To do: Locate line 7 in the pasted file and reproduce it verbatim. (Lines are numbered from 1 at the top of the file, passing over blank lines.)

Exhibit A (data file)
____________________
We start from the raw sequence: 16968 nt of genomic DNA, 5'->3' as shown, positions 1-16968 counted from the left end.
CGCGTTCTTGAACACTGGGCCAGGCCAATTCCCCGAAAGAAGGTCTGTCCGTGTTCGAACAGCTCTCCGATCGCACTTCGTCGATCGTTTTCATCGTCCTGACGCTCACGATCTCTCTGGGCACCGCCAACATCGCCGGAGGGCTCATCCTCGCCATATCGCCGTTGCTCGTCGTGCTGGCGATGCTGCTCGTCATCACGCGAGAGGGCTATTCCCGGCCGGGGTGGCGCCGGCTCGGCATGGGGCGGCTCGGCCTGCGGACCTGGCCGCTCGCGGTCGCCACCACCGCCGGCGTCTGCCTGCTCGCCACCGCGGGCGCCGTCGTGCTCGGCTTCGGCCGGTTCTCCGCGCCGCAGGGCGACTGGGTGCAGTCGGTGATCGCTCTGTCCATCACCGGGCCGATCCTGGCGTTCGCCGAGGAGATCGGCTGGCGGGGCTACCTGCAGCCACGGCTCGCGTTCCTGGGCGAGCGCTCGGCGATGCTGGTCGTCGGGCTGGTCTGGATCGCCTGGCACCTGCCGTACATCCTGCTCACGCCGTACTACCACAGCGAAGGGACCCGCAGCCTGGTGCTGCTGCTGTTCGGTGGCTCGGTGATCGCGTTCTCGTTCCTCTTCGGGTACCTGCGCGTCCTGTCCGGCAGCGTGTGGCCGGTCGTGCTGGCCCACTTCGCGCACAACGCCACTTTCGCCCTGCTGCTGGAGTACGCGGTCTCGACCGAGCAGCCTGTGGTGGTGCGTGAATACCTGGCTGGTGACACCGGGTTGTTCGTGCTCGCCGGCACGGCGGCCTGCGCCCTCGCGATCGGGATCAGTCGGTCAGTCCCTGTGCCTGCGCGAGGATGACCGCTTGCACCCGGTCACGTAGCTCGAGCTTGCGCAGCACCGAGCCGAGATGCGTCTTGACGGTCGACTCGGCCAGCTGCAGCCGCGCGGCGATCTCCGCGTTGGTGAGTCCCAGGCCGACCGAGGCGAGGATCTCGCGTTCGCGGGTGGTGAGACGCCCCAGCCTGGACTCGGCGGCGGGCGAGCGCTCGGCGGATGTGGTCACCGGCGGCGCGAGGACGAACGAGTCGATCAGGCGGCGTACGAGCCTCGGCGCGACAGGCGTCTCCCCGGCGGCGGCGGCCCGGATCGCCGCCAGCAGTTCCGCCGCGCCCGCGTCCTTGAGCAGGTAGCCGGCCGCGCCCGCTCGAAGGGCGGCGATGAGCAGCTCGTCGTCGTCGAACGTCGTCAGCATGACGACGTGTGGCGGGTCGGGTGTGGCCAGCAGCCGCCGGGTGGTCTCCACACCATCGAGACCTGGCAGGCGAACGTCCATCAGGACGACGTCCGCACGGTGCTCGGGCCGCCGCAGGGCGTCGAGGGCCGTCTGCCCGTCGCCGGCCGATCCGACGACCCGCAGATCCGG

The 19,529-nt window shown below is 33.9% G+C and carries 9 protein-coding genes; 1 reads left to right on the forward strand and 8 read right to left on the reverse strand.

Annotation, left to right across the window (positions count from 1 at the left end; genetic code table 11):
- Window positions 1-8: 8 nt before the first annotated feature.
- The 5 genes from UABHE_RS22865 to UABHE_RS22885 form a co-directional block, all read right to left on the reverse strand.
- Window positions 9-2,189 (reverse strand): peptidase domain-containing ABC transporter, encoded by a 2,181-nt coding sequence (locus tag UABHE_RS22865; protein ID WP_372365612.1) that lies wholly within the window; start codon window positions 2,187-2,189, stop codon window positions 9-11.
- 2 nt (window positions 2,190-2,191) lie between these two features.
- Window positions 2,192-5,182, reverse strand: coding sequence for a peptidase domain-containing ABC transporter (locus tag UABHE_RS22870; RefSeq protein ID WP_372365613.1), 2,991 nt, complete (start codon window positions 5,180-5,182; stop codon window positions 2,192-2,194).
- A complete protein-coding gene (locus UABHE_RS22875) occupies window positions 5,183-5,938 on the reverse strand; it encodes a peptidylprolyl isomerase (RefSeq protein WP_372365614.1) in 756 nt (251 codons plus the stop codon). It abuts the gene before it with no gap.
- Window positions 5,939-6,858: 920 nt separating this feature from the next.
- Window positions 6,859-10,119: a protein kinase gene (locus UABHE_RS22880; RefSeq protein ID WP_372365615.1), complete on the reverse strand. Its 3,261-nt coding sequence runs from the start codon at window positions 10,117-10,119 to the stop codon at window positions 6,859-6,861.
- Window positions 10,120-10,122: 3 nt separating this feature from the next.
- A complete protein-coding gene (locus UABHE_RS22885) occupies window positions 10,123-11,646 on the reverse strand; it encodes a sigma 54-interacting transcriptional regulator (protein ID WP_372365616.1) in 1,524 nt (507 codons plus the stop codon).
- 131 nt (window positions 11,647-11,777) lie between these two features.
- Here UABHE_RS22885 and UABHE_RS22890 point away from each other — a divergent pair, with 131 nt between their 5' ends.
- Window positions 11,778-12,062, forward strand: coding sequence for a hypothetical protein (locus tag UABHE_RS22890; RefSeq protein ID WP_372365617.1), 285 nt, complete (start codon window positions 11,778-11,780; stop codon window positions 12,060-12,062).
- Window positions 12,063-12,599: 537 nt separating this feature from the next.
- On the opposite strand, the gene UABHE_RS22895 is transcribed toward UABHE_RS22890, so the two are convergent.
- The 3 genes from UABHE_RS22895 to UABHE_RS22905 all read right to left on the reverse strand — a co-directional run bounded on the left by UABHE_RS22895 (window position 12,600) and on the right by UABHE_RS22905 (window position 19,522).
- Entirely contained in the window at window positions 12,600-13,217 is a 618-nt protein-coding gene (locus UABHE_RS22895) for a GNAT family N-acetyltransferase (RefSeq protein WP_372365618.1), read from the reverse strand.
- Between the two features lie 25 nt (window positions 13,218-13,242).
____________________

- Window positions 9-2,189 (reverse strand): peptidase domain-containing ABC transporter, encoded by a 2,181-nt coding sequence (locus tag UABHE_RS22865; protein ID WP_372365612.1) that lies wholly within the window; start codon window positions 2,187-2,189, stop codon window positions 9-11.